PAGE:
• Norm Macdonald: Odd Man Out

    Norm Macdonald: Odd Man Out
    Saturday Night Live alum and stand-up comedy veteran Norm Macdonald is a man unfettered by Hollywood producers and sitcom stooges. He’s a man finally free to corrupt young minds in style. Come and get it, kids!

    By Dylan P. Gadino

    Having woken up minutes ago at his Los Angeles home, Norm Macdonald is, for the most part, still sleeping. Just to prove it, he speaks at a volume one would usually reserve for a mouth-to-ear discussion at a library. “I’m trying to get to the bottom of this Black Dahlia thing,” he says in what sounds like his trademark anti-pause cadence, like an old-fashioned desk clock being wound against its will. No doubt, he means the Scarlett Johansson/Josh Hartnett flick. “No… the case.” he says, a bit louder. “The movie only scratches the surface. There are too many unanswered questions.”

    It’s safe to assume that Macdonald’s concern, even in his tired state, is smothering in a thick coat of sarcasm. Why he’s being jokey about a 1947 murder case in which a 22-year-old aspiring actress was sliced in half and left in a field is a strange thing; not strange because he’s being offensive, but because of its arbitrary nature.

    This idea of poking fun at random topics for no reason and with no serious intent at all is a running theme on Macdonald’s new album, Ridiculous. On it, Norm turns away from stand-up to focus on the sketch— that volatile subsection of performed comedy that made the 42-year-old comic a household name during his tenure as the Weekend Update anchor on Saturday Night Live.

    Though producers tried to convince him to release a traditional stand-up album, Norm wasn’t hearing it. “There seems to be such a preponderance of stand-up albums out there,” he says. “The market is saturated.” Furthermore, he explains, his stand-up material is simply better left off of CDs.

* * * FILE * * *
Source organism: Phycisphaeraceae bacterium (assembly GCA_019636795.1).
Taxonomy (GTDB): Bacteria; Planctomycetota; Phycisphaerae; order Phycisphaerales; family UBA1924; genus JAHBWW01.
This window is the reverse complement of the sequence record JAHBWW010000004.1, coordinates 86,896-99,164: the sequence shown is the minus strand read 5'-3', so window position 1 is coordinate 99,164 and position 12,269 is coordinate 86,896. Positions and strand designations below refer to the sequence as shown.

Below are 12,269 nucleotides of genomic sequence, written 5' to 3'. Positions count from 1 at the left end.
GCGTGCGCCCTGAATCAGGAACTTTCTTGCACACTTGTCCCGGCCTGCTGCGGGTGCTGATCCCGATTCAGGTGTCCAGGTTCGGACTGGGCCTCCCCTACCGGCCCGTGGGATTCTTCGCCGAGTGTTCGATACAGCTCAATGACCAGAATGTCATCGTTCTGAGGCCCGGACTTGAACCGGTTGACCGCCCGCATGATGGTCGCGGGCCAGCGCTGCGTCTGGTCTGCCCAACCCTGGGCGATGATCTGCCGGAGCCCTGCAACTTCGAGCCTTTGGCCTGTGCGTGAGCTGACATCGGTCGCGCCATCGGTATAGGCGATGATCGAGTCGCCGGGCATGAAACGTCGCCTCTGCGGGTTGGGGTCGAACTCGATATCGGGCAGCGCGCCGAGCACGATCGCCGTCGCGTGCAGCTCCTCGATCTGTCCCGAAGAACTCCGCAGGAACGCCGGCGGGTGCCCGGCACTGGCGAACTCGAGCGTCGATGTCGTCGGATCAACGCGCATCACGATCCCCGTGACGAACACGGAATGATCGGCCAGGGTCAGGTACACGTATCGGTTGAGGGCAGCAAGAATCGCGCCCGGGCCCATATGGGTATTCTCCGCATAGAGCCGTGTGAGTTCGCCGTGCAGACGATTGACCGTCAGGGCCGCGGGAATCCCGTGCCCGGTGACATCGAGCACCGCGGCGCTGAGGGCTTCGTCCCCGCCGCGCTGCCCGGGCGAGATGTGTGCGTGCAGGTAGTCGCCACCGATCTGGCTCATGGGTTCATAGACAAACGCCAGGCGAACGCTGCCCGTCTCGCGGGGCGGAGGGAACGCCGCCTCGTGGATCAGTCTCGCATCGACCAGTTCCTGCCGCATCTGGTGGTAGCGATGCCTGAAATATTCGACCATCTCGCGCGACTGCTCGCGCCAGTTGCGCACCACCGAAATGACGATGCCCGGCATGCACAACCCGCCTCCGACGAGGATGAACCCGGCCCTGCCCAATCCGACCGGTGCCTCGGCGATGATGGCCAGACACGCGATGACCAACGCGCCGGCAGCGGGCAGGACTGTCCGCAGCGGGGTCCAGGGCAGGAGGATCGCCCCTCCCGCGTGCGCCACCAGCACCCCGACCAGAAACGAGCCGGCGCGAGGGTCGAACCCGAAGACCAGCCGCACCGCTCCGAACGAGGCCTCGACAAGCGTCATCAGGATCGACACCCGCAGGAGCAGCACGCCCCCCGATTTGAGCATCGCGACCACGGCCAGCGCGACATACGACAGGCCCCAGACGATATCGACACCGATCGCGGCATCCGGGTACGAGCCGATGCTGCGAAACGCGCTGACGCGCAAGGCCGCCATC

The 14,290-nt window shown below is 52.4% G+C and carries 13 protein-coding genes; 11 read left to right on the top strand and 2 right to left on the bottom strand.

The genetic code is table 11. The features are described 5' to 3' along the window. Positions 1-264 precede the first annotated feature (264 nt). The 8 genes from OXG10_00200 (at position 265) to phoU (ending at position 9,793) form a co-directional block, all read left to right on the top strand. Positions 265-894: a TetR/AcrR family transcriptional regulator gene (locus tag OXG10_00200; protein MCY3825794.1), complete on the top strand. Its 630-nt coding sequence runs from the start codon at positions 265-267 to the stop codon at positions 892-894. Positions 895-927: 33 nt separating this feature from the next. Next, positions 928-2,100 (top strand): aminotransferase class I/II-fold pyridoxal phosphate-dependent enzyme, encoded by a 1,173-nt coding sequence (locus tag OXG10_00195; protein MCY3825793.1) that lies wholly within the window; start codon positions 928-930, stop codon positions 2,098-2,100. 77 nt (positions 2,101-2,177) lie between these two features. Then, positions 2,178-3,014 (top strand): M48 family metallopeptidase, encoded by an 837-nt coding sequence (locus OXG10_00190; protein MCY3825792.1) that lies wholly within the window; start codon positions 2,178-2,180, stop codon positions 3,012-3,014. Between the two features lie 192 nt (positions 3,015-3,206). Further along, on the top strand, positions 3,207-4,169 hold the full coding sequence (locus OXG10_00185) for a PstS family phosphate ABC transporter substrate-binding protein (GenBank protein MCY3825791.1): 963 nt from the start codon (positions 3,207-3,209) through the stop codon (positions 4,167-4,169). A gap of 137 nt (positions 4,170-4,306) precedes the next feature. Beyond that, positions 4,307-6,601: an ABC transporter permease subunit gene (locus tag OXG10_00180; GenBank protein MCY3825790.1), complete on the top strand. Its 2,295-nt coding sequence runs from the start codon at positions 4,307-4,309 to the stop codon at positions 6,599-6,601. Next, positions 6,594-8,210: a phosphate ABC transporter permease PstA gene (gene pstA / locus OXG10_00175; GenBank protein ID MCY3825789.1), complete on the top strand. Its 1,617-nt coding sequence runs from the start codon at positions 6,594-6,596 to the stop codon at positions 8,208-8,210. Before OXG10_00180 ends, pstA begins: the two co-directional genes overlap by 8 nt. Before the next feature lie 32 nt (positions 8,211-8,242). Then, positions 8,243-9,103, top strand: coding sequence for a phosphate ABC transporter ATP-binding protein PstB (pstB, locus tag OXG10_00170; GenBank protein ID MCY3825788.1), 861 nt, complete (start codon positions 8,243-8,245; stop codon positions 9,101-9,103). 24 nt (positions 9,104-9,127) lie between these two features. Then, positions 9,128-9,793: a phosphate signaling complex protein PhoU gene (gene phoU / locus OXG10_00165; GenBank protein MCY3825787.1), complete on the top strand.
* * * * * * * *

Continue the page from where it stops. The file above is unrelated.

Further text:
“I think my stand up is a little rough for an album,” he says. “It’s better for a night club and is definitely only for adults’ ears. I would never want children to hear some of it. It’s a little frightening.”

    There are two strange things about this reasoning. The first is that now he is not – at all – being funny. He’s dead serious about keeping his stage act away from kids. No matter how much you try to urge a punch line out of what sounds like mock concern, he stands firm.

    “If I see people under 18 in the club at one of my shows, I’ll switch my act completely,” says the father of 10-year-old son, Dylan. “I’ll just do all clean stuff. I don’t want to expose children to themes like death…especially death. There’s a lot of that in my stand-up.”

    The second funny thing about his reasoning is that even by most liberal standards, Ridiculous is not any more for children than is his stand-up. In Norm’s defense, though, no one dies on the album; though one guy’s wife sets him on fire while he’s sleeping in a sketch called “Burning Bed” and another character promises to “swallow a bottle of barbiturates and have the final bath of my life” after losing a sports bet.